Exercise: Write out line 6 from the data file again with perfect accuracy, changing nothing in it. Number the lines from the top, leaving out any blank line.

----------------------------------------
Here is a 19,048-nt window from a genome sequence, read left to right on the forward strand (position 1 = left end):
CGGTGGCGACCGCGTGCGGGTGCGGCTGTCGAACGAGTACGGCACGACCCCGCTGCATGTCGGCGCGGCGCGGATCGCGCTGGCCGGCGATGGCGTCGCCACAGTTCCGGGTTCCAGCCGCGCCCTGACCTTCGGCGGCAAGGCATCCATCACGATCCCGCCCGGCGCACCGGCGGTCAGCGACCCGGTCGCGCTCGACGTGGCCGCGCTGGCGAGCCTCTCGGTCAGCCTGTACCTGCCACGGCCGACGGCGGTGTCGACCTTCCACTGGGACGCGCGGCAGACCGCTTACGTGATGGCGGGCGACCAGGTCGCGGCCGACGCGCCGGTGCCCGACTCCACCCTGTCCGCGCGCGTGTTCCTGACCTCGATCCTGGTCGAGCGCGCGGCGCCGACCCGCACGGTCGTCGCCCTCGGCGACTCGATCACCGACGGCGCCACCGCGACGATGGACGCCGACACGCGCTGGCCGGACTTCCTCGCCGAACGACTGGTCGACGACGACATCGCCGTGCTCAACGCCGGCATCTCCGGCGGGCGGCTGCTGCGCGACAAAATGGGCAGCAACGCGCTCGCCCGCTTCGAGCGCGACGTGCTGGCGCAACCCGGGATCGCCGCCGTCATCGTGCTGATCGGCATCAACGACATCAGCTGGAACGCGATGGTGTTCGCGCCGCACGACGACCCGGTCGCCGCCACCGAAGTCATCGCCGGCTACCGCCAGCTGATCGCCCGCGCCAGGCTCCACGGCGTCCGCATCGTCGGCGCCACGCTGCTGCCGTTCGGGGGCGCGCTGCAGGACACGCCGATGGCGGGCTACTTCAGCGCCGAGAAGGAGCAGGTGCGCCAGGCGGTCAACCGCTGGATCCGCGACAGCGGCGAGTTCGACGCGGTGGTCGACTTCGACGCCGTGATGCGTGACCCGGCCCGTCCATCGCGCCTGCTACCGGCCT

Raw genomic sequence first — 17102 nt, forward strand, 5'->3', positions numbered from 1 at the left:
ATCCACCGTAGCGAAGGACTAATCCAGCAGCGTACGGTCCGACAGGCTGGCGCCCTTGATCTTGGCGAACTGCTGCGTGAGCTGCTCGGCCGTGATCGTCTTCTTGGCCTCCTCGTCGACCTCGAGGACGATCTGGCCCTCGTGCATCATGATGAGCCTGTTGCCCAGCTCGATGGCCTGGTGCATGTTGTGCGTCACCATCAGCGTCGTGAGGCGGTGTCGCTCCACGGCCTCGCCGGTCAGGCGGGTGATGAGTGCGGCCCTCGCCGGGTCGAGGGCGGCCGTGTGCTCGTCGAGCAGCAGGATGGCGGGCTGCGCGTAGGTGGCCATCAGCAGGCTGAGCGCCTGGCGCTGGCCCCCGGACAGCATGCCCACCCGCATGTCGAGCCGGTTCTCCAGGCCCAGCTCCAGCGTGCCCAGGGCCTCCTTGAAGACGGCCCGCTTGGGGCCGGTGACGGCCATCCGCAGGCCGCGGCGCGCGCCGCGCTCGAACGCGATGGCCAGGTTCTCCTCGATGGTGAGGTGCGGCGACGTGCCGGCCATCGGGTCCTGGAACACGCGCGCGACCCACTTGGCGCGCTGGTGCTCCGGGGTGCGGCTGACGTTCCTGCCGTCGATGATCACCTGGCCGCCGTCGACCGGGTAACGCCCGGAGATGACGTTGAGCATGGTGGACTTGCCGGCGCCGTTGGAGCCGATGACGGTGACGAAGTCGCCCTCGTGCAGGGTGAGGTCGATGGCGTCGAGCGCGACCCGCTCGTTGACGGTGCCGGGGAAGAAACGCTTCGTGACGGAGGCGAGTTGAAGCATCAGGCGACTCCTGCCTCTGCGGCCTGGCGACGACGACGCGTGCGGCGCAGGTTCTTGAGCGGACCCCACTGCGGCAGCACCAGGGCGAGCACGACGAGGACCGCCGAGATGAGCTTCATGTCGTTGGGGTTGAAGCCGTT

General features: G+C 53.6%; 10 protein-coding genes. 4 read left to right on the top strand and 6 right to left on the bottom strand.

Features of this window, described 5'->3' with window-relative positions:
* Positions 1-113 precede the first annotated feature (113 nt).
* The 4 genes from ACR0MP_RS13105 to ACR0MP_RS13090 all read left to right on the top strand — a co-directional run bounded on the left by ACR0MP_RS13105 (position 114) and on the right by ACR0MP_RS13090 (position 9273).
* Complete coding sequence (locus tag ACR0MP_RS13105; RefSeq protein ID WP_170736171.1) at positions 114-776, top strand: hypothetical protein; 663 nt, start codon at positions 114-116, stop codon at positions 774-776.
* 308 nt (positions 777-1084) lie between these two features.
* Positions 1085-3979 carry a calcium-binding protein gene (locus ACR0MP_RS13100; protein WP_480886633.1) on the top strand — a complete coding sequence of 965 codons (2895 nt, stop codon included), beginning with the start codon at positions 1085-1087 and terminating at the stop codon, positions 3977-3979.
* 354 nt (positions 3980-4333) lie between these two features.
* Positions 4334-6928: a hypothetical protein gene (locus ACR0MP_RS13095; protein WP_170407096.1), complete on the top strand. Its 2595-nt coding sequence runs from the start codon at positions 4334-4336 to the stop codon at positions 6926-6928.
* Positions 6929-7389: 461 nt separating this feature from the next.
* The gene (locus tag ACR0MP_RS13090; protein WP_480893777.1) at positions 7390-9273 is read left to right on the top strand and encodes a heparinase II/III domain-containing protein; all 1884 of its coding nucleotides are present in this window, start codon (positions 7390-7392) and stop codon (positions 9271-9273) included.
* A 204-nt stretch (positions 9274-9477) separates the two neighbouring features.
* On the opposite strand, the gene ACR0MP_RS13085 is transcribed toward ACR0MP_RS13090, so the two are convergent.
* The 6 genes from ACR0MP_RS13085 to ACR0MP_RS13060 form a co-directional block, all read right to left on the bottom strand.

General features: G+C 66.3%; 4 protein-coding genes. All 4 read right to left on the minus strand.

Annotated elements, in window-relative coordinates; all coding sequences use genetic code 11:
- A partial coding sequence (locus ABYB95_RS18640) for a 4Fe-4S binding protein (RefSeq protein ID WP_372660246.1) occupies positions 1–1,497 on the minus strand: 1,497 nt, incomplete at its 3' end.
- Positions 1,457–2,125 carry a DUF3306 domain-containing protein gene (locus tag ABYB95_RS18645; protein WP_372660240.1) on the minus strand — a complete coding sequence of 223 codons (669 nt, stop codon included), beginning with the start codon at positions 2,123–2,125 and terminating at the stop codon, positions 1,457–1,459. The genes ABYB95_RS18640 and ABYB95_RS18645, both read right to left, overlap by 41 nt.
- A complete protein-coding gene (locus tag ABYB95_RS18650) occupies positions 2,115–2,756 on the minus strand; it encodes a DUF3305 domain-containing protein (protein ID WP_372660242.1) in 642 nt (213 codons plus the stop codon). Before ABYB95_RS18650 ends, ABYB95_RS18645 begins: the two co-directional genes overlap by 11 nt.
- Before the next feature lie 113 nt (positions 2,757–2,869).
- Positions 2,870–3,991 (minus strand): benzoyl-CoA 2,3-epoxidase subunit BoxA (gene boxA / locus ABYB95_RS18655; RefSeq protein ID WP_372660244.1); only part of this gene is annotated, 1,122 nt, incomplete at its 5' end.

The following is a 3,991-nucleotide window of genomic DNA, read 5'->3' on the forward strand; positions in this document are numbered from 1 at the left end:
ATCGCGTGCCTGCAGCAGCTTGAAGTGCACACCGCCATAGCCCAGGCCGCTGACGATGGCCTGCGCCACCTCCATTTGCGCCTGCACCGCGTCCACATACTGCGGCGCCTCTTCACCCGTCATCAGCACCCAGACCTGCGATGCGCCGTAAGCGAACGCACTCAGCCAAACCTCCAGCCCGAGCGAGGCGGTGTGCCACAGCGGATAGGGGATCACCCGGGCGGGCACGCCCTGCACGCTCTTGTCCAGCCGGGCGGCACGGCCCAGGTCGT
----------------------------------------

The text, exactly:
Features of this window, described 5'->3' with window-relative positions: